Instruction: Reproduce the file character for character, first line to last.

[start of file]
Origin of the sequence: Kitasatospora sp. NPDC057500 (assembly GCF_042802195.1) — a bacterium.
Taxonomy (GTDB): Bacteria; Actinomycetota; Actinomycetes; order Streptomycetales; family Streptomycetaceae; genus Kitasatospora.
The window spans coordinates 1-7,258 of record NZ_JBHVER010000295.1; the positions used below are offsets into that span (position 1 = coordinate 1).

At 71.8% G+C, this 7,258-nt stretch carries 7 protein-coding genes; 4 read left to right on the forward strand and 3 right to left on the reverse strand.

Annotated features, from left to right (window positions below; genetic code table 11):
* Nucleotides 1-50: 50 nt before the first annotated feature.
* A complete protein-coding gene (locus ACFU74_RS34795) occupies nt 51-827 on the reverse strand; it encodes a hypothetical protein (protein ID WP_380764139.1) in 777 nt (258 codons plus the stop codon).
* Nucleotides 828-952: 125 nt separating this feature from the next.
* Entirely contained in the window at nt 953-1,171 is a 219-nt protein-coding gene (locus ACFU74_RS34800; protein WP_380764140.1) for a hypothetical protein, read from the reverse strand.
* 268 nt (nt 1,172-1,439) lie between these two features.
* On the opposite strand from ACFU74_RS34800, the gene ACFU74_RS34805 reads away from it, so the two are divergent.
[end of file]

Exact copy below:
Origin of the sequence: Kitasatospora sp. NPDC057500 (assembly GCF_042802195.1) — a bacterium.
Taxonomy (GTDB): Bacteria; Actinomycetota; Actinomycetes; order Streptomycetales; family Streptomycetaceae; genus Kitasatospora.
The window spans coordinates 1-7,258 of record NZ_JBHVER010000295.1; the positions used below are offsets into that span (position 1 = coordinate 1).

At 71.8% G+C, this 7,258-nt stretch carries 7 protein-coding genes; 4 read left to right on the forward strand and 3 right to left on the reverse strand.

Annotated features, from left to right (window positions below; genetic code table 11):
* Nucleotides 1-50: 50 nt before the first annotated feature.
* A complete protein-coding gene (locus ACFU74_RS34795) occupies nt 51-827 on the reverse strand; it encodes a hypothetical protein (protein ID WP_380764139.1) in 777 nt (258 codons plus the stop codon).
* Nucleotides 828-952: 125 nt separating this feature from the next.
* Entirely contained in the window at nt 953-1,171 is a 219-nt protein-coding gene (locus ACFU74_RS34800; protein WP_380764140.1) for a hypothetical protein, read from the reverse strand.
* 268 nt (nt 1,172-1,439) lie between these two features.
* On the opposite strand from ACFU74_RS34800, the gene ACFU74_RS34805 reads away from it, so the two are divergent.